Fiber in Beans can Assist in Weight Loss

Fiber in Beans can Assist in Weight Loss

A new study from the University of Minnesota found that the fiber in beans can keep you feeling surprisingly full. Researchers asked men and women to test two “meatloaf” lunches, made from either beef or beans. Both meals provided an equal number of calories and fat grams, but differed in protein and fiber, with the meat loaf providing 26 grams of protein and 3 grams of fiber, and the bean version 17 grams of protein and 12 grams of fiber. Despite the beef meatloaf’s higher protein content, three hours after eating, both groups reported similar feelings of fullness and satisfaction.


This bonus fiber has been proven to help in slimming down: each additional gram of fiber consumed can lead to an extra quarter-pound of weight loss, a 2009 study found. Other research shows that every gram of fiber we eat essentially “cancels out” about seven calories, because fiber bonds to some of the calories consumed, and prevents them from being absorbed into the blood.

These are just a few popular beans:
* kidney beans
* soy beans
* garbanzo beans
* adzuki beans
* lima beans
* red lentils
* green lentils
* brown lentils
* black beans
* black eyed peas
* broad beans
* red beans
* butter beans
* fava beans
* great northern beans
* haricot beans
* mung beans
* navy beans
* pinto beans
* yellow split peas
* green split peas
* white beans




Fiber in Beans can Assist in Weight Loss

5 Reasons Why Bean Serve a Better Option

  1. Less expensivee (extra lean ground beef costs about $9 a pound compared to just $1 for a can of beans) and better for the environment, using beans in place of meat is also a major time-saver.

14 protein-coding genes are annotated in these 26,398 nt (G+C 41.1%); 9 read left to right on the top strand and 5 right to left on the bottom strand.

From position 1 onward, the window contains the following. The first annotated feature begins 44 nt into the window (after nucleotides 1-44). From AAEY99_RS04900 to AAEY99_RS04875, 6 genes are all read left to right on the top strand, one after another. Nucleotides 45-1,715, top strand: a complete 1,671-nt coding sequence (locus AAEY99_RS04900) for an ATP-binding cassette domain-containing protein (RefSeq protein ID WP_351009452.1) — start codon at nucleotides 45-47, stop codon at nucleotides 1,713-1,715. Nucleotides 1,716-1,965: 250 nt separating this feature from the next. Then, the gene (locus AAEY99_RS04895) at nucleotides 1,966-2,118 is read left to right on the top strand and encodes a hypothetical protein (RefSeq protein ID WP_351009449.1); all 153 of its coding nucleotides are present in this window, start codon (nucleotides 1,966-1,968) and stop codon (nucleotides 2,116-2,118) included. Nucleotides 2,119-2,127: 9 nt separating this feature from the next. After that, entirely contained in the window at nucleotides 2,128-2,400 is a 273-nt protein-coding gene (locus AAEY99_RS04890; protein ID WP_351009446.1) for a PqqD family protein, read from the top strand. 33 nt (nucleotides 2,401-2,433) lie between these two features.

2. They serve double duty: beans provide both protein and fiber-rich carbohyrdrates and can be used in place of animal protein, or as a replacement for traditional starches, like rice, corn, or potatoes.
  3. Slash Hundreds of Excess Calories: Pureed whole beans or bean flours, like fava, black, or white bean flour can make ideal bases or thickeners for creamy sauces and soups, and can be used in place of whole milk or cream. In many dishes mashed beans can also take the place of cheese.
  1. Low in Fat: Most beans are about 2 to 3 percent fat, and contain no cholesterol, unless they’re processed or prepared with other ingredients, such as lard.
  2. Have a low glycemic index: The GI score of beans ranges from 10 to 40 for a serving of about a 1/2-cup (If a food has a low GI – less than 55 — it will affect your blood sugar less). Dried chickpeas come in the lowest at 10, while kidney beans and lentils score 29. Black beans have a GI of 30, canned chickpeas are at 38 and baked beans come in at 40. Here’s an added bonus: Eating beans with foods higher on the GI scale will even out the effect of the less nutritious foods on your blood sugar, according to the American Diabetes Association.Beans contain a beautiful blend of complex carbohydrates and protein. Because of this, beans are digested slowly, which helps keep blood glucose stable, and may curtail fatigue and irritability.

The biggest advantage with beans is , they can be incorporated into a main dish (chili), side dish (rice and beans), appetizer (soup) or snack (dip). It’s easy to be creative when you have kidney beans, pinto beans, black beans, lima beans, black-eyed peas, garbanzo beans (chickpeas), split peas and lentils in your pantry. Take advantage of their various shapes, sizes and colors when planning meals.


The Content is not intended to be a substitute for professional medical advice, diagnosis, or treatment. Always seek the advice of your physician or other qualified health provider with any questions you may have regarding a medical condition.

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